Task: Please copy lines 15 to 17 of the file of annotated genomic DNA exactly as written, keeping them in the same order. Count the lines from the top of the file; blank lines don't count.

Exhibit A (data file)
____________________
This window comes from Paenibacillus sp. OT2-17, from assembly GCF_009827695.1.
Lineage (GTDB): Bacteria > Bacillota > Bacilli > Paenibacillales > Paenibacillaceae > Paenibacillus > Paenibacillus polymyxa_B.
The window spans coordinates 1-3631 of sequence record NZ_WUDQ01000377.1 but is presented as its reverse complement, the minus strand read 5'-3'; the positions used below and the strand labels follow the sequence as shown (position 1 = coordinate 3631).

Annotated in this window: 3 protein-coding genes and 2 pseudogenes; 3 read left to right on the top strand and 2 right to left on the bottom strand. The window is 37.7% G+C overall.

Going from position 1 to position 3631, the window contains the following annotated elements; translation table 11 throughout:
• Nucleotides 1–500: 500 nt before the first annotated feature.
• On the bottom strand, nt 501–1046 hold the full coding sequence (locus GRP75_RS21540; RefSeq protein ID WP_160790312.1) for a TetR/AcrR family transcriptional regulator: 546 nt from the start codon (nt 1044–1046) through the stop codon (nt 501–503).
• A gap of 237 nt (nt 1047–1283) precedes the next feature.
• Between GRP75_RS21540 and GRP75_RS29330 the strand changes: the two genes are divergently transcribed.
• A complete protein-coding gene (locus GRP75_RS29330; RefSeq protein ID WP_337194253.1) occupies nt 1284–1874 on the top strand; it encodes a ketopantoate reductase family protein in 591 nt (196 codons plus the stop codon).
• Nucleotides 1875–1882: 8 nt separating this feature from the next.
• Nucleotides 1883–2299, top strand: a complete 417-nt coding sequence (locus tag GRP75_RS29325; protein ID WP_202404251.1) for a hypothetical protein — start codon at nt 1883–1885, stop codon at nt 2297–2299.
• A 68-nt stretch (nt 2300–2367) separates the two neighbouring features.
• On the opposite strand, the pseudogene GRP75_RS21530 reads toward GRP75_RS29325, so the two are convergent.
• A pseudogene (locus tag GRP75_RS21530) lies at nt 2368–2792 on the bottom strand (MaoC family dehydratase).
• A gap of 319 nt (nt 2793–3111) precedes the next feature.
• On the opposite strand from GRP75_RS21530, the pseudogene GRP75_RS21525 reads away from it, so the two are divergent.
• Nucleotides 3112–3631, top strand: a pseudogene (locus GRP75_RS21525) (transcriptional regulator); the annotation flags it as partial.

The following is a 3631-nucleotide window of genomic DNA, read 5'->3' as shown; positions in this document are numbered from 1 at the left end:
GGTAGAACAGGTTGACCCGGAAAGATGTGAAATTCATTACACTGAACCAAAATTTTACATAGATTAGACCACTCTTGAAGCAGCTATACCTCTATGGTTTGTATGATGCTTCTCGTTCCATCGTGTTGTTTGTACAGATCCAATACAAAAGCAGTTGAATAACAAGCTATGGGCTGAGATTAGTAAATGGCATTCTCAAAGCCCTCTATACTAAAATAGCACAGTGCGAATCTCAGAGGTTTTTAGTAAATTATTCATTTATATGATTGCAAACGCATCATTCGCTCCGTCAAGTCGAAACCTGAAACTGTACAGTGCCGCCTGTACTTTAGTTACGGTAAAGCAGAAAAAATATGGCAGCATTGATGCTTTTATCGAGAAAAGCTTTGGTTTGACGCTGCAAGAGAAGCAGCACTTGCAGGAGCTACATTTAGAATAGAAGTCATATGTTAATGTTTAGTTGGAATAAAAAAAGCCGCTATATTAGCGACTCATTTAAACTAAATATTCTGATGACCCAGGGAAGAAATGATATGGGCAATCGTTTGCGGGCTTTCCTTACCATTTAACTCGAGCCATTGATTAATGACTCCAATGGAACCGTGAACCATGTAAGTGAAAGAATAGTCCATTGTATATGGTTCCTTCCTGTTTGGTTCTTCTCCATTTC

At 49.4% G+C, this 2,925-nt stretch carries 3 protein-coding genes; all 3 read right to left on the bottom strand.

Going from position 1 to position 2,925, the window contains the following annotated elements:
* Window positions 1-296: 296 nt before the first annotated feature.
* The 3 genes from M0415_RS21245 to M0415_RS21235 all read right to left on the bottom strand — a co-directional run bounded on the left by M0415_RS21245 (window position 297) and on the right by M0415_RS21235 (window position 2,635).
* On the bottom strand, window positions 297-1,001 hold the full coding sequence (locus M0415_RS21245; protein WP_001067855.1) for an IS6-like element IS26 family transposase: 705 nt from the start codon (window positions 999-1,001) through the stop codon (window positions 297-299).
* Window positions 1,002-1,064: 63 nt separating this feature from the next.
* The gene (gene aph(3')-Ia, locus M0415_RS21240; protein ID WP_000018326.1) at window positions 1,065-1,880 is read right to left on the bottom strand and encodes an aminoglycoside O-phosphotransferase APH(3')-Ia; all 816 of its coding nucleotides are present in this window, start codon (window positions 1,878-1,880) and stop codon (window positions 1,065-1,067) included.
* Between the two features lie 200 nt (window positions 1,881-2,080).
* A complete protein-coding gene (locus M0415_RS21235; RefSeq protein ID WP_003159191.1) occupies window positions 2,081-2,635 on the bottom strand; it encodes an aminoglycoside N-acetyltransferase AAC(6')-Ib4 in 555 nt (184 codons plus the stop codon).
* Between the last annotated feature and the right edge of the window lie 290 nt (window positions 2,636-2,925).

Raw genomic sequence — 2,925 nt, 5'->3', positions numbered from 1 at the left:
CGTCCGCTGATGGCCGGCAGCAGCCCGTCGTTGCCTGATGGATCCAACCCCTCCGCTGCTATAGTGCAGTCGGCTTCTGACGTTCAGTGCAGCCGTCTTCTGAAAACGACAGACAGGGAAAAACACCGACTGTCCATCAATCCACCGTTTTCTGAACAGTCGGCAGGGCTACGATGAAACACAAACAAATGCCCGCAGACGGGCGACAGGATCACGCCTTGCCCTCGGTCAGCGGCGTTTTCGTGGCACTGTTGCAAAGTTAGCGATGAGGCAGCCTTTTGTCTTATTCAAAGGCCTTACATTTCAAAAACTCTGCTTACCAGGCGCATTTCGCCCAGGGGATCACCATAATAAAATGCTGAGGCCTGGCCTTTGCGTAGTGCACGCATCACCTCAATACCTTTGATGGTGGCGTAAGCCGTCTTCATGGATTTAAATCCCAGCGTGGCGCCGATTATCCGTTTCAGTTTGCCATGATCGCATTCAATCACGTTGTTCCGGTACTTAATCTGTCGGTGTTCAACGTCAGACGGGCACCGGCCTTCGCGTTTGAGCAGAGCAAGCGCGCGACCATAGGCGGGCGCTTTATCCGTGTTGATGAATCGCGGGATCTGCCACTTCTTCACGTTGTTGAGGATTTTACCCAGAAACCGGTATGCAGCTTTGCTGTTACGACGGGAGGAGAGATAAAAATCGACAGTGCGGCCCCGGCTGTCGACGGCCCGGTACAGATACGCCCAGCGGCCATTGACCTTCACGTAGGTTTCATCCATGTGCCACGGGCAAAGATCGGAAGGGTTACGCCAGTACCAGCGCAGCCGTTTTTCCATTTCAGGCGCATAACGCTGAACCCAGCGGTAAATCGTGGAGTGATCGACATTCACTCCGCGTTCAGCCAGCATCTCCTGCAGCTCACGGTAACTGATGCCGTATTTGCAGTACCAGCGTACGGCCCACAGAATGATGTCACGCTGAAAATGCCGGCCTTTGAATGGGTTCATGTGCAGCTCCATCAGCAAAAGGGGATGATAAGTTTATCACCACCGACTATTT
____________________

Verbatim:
• A pseudogene (locus tag GRP75_RS21530) lies at nt 2368–2792 on the bottom strand (MaoC family dehydratase).
• A gap of 319 nt (nt 2793–3111) precedes the next feature.
• On the opposite strand from GRP75_RS21530, the pseudogene GRP75_RS21525 reads away from it, so the two are divergent.